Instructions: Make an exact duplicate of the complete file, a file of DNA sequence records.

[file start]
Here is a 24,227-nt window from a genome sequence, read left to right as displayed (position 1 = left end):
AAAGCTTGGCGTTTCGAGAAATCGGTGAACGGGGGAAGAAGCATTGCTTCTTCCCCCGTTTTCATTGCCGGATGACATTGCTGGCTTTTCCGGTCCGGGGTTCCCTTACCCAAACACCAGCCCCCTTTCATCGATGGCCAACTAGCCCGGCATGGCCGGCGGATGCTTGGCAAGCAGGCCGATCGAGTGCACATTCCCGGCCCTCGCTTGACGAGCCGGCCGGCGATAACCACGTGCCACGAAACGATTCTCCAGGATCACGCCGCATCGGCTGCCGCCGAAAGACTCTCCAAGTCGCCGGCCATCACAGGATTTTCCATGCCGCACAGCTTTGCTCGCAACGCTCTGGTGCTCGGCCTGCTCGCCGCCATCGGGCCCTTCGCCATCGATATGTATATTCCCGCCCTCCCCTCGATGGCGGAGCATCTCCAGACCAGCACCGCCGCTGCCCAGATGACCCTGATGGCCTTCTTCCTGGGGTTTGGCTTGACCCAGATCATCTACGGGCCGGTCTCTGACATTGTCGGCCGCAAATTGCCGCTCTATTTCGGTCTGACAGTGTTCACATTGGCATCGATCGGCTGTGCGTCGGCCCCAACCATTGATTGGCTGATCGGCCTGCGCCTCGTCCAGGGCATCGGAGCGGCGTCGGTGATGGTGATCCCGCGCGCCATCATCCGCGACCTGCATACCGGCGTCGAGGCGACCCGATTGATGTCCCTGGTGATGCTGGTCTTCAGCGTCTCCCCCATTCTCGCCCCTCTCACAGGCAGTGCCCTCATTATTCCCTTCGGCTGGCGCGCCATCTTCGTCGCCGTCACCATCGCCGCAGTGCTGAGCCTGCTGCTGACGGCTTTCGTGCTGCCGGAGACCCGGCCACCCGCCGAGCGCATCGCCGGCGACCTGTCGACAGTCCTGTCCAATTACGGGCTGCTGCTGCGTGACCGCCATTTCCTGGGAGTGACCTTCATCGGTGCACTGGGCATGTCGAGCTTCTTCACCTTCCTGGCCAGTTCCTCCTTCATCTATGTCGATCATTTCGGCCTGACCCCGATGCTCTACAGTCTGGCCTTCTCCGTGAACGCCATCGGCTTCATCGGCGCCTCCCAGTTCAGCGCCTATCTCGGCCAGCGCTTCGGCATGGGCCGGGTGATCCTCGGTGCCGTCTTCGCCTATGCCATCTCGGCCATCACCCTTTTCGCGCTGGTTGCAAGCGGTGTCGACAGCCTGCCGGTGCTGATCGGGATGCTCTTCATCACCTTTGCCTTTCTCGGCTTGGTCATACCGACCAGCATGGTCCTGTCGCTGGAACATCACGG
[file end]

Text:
Here is a 24,227-nt window from a genome sequence, read left to right as displayed (position 1 = left end):
AAAGCTTGGCGTTTCGAGAAATCGGTGAACGGGGGAAGAAGCATTGCTTCTTCCCCCGTTTTCATTGCCGGATGACATTGCTGGCTTTTCCGGTCCGGGGTTCCCTTACCCAAACACCAGCCCCCTTTCATCGATGGCCAACTAGCCCGGCATGGCCGGCGGATGCTTGGCAAGCAGGCCGATCGAGTGCACATTCCCGGCCCTCGCTTGACGAGCCGGCCGGCGATAACCACGTGCCACGAAACGATTCTCCAGGATCACGCCGCATCGGCTGCCGCCGAAAGACTCTCCAAGTCGCCGGCCATCACAGGATTTTCCATGCCGCACAGCTTTGCTCGCAACGCTCTGGTGCTCGGCCTGCTCGCCGCCATCGGGCCCTTCGCCATCGATATGTATATTCCCGCCCTCCCCTCGATGGCGGAGCATCTCCAGACCAGCACCGCCGCTGCCCAGATGACCCTGATGGCCTTCTTCCTGGGGTTTGGCTTGACCCAGATCATCTACGGGCCGGTCTCTGACATTGTCGGCCGCAAATTGCCGCTCTATTTCGGTCTGACAGTGTTCACATTGGCATCGATCGGCTGTGCGTCGGCCCCAACCATTGATTGGCTGATCGGCCTGCGCCTCGTCCAGGGCATCGGAGCGGCGTCGGTGATGGTGATCCCGCGCGCCATCATCCGCGACCTGCATACCGGCGTCGAGGCGACCCGATTGATGTCCCTGGTGATGCTGGTCTTCAGCGTCTCCCCCATTCTCGCCCCTCTCACAGGCAGTGCCCTCATTATTCCCTTCGGCTGGCGCGCCATCTTCGTCGCCGTCACCATCGCCGCAGTGCTGAGCCTGCTGCTGACGGCTTTCGTGCTGCCGGAGACCCGGCCACCCGCCGAGCGCATCGCCGGCGACCTGTCGACAGTCCTGTCCAATTACGGGCTGCTGCTGCGTGACCGCCATTTCCTGGGAGTGACCTTCATCGGTGCACTGGGCATGTCGAGCTTCTTCACCTTCCTGGCCAGTTCCTCCTTCATCTATGTCGATCATTTCGGCCTGACCCCGATGCTCTACAGTCTGGCCTTCTCCGTGAACGCCATCGGCTTCATCGGCGCCTCCCAGTTCAGCGCCTATCTCGGCCAGCGCTTCGGCATGGGCCGGGTGATCCTCGGTGCCGTCTTCGCCTATGCCATCTCGGCCATCACCCTTTTCGCGCTGGTTGCAAGCGGTGTCGACAGCCTGCCGGTGCTGATCGGGATGCTCTTCATCACCTTTGCCTTTCTCGGCTTGGTCATACCGACCAGCATGGTCCTGTCGCTGGAACATCACGG